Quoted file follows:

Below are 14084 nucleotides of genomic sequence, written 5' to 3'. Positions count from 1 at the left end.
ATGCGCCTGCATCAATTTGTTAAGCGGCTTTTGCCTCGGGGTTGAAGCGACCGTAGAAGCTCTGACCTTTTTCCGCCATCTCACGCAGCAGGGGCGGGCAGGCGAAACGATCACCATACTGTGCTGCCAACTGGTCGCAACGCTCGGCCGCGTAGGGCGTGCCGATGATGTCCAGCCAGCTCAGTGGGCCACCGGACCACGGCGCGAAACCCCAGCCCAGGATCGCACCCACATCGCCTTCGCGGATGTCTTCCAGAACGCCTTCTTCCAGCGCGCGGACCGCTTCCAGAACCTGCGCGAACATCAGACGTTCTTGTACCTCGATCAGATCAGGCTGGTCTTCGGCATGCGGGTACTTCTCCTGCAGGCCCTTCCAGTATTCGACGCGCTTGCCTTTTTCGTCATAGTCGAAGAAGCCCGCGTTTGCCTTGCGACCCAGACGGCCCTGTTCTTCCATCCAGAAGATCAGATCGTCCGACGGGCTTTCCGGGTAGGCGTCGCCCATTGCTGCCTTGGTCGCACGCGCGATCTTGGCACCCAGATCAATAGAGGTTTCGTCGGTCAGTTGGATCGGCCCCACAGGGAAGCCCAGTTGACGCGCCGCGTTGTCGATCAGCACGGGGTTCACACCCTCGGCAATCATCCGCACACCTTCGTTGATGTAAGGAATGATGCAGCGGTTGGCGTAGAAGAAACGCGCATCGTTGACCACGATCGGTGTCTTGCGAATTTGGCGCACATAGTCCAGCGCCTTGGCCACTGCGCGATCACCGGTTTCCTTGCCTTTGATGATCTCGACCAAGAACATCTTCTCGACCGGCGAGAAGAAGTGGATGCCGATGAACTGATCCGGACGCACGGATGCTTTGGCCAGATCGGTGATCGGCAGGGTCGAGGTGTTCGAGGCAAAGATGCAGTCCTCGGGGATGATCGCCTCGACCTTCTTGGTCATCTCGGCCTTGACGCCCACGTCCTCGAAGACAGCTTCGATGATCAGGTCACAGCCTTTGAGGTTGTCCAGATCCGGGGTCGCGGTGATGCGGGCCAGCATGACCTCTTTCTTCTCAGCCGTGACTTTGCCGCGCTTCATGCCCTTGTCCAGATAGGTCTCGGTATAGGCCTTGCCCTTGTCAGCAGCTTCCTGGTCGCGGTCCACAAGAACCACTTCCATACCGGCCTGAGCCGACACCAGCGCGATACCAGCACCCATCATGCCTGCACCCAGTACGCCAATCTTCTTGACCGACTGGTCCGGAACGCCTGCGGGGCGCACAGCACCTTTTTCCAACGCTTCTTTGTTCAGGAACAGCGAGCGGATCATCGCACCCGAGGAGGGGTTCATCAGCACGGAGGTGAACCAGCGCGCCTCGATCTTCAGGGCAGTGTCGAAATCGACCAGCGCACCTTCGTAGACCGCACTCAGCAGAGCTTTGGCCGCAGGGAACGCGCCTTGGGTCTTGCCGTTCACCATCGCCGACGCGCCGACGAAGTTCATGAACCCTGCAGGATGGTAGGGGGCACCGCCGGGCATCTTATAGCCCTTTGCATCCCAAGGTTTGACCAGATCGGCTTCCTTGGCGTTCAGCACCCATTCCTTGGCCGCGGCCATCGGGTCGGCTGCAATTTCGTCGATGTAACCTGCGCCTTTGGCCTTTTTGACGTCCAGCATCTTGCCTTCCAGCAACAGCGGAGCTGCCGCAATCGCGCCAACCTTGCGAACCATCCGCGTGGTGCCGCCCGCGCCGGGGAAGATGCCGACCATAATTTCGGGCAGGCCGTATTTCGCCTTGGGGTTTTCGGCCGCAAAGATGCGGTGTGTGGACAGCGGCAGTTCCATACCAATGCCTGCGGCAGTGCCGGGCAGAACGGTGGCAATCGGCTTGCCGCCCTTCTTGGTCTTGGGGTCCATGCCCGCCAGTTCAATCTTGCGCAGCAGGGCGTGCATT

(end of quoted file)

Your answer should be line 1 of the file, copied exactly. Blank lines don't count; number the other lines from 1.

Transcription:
Below are 14084 nucleotides of genomic sequence, written 5' to 3'. Positions count from 1 at the left end.